What are the rules with regards to landing a float plane on a body of water? Can I land anywhere (non-emergency, obviously) that would also accommodate the take-off? If not, how do I determine which bodies of water would allow it and which would not?

  • Are you asking legally, or technically? If you're asking for regulations, you should specify which jurisdiction. – falstro Dec 19 '13 at 18:41
  • 2
    I'm asking about the regulations (legally) in the United States. Whether FAA or local. I realize there are considerations to see if you can do it technically (trees on the end, more length to take-off then land, wind, etc.) I'm just wondering if you would get in trouble from the authorities. – Canuk Dec 19 '13 at 18:50
  • Ok, then I would suggest adding the faa tag, as I'm pretty sure the lba will cut your ears of if you land anywhere except a designated airfield... :) – falstro Dec 19 '13 at 18:51
  • What does ases mean here? – Danny Beckett Apr 18 '14 at 6:15
  • 1
    ASES = Airplane Single-Engine Sea. The FAA divides stuff into categories and classes. In this case, the Category is Airplane, then the class is Single-Engine Sea. I've seen it used to shorthand refer to "floatplane"-related stuff. Contrasted with ASEL (airplane single-engine land) for "regular" airplane (private and single-engine commercial "land planes"). – Canuk Apr 24 '14 at 7:16
up vote 15 down vote accepted

It really depends on the state, though you can't land in National Parks (the National Park Service regulates that, not the FAA). The FAA doesn't care where you land it, though if you ball it up due to poor choice of landing area then they'll have something to say.

Some states don't really care where you land (like Oregon), others don't let you land anywhere (like New Jersey). You should contact your state and get the regulations from them.

  • 1
    Any idea generally which state agency you would ask? – Canuk Dec 19 '13 at 18:52
  • 1
    I'd start with the state department of transportation. If they have a specific aviation department then they'll direct you to it. – Ralgha Dec 19 '13 at 19:00
  • 3
    The AIM specifically says request and it also says it's the park/forest service that is making the request. It's very rare that that phraseology is used. Requests are not regulatory and never have been. I'm aware of may certificate actions referring to the AIM, I'm not aware of a single one that refers to part of the AIM that is including a request from a separate government entity. In fact, I'm not aware of any legal cases of any nature that are based on a statement that "requests" unless accompanied by stronger language. – Ralgha Dec 19 '13 at 21:11
  • 2
    I was soo confused what "USPS" was referring to - I wasn't sure what the Postal Service was doing renting ice cream stands. For the record, I can't find an official abbreviation but most of the time it seems to be called U.S. National Park Service – SSumner May 13 '14 at 0:41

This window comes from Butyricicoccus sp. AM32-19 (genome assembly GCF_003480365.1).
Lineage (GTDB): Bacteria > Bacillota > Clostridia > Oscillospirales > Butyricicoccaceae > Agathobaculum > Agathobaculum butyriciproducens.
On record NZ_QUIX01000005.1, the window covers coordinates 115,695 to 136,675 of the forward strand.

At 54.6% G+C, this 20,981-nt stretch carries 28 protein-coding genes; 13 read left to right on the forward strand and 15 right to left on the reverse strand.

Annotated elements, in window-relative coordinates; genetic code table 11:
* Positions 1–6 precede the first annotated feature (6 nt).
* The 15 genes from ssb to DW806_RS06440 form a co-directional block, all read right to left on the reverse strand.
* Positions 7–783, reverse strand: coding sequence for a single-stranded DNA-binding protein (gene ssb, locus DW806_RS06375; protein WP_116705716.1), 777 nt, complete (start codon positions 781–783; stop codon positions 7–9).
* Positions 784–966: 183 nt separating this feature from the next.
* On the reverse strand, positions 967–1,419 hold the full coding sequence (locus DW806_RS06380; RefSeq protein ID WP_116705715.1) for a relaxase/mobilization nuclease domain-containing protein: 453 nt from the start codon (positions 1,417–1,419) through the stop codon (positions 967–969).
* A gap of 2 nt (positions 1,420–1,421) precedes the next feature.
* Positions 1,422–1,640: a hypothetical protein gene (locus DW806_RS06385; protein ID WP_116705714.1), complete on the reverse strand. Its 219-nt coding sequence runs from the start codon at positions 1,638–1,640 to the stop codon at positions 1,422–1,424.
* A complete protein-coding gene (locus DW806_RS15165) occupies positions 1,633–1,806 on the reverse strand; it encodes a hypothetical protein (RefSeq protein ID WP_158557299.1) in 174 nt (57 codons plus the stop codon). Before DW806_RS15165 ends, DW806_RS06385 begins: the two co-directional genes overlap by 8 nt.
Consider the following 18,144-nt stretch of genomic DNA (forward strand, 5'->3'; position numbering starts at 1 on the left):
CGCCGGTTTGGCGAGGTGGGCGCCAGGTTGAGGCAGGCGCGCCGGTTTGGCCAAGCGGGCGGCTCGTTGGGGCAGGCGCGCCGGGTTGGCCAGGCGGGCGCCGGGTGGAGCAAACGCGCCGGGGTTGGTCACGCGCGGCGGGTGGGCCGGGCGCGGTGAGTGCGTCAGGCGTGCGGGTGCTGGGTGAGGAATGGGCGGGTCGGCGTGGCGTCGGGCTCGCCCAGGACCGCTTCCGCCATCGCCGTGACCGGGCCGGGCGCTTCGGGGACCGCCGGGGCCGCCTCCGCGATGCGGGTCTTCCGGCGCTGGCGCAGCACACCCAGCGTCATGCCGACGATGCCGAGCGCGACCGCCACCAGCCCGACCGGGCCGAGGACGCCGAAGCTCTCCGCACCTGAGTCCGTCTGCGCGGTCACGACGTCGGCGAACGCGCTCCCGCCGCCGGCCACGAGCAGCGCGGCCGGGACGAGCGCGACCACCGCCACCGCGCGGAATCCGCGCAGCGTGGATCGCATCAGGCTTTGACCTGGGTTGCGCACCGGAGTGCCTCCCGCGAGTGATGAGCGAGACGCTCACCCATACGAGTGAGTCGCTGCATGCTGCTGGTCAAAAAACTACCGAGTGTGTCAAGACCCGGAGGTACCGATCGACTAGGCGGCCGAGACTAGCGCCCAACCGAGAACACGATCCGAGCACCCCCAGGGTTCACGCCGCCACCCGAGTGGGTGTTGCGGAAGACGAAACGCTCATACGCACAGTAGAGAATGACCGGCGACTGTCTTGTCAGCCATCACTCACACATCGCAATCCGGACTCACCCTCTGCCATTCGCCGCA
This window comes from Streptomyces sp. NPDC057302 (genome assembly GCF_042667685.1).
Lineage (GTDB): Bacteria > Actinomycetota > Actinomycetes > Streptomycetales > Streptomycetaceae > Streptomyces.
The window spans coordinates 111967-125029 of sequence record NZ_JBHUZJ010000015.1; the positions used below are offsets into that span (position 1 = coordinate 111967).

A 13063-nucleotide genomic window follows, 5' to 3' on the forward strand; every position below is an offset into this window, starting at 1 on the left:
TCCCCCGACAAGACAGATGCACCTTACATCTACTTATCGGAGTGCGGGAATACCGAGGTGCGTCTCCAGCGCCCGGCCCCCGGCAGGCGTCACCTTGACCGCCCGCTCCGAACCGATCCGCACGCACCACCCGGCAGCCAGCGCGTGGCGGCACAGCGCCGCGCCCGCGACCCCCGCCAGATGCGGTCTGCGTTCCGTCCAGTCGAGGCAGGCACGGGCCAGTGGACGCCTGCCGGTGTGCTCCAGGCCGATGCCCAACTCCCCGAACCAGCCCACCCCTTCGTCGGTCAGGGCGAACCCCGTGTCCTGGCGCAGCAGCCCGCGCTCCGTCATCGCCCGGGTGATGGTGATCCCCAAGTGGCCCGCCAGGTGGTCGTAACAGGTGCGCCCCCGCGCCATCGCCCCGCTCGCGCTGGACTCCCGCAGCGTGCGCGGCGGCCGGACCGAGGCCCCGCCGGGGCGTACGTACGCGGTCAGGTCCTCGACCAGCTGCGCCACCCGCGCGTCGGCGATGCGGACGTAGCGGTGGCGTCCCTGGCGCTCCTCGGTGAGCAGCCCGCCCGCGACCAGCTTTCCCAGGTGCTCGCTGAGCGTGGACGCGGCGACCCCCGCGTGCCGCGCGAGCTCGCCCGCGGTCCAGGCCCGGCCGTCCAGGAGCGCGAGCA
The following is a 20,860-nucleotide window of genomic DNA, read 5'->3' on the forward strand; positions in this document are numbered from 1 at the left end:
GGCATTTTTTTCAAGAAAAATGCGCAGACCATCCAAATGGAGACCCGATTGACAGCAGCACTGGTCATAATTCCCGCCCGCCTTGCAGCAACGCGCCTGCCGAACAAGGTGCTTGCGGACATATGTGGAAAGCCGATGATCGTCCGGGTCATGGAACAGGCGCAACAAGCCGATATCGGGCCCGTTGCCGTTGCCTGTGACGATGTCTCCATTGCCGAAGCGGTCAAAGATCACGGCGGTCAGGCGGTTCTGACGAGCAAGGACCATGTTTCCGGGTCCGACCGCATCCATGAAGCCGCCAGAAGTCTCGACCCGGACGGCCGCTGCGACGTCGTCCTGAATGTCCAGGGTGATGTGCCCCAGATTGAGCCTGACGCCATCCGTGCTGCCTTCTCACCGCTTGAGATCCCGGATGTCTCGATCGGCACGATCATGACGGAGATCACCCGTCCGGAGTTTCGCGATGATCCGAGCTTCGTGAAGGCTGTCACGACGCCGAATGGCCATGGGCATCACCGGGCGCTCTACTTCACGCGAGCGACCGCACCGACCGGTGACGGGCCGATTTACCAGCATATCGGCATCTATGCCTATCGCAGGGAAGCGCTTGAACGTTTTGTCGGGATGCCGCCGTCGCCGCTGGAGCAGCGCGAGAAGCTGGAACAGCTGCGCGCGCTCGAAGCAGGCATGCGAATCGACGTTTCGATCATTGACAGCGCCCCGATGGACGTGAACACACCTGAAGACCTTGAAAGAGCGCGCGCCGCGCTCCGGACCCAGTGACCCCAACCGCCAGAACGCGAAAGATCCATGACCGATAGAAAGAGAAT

• 2
    @SSumner it seems to be NPS, a la their website and stuff on info page: nps.gov/aboutus – Nick T Mar 28 '16 at 21:40

This is handled on jurisdiction by jurisdiction basis. While sea plane "bases" are marked on the sectional, this only means that the location has been registered with the FAA.

The air space over the water is handled federally. The water itself is handled locally. When the aircraft is on the water, it is generally considered a boat under the law, except where a jurisdiction has chosen to single out sea planes.

Unfortunately many jurisdictions have done just that. Any little mud puddle can potentially be banned for sea plane operations by the local community.

There is an association of sea plane pilots who involve themselves in advocacy to keep waters available. They publish some useful materials on this subject.

If you plan on going for your sea plane endorsement, your instructor will give you the pertinent details. If you would like to fly locally, you will need to check out your local codes. If operations have not yet been banned, it would be sensible to join the association, and take an active role in keeping local waters open to sea planes in your area.

  • On the water, considered a boat, there may be local speed limits which you have to take into consideration as well. – ghellquist Jun 19 at 19:56

States with coastlines often manage this through a "port authority" association, like Massachuesetts.

Sometimes it is a joint association, like in the case of the PA-NY-NJ Port Authority.

Drawing on some personal observations, many float-plane sites around Seattle are marked on maps.

Lake Union

But I've also observed float planes taking off and landing at sites that are not appropriately marked on the map.

I cannot cite regulations, but my eyeballs suggest that any safe place may be legally okay.

Your Answer


By clicking "Post Your Answer", you acknowledge that you have read our updated terms of service, privacy policy and cookie policy, and that your continued use of the website is subject to these policies.

Not the answer you're looking for? Browse other questions tagged or ask your own question.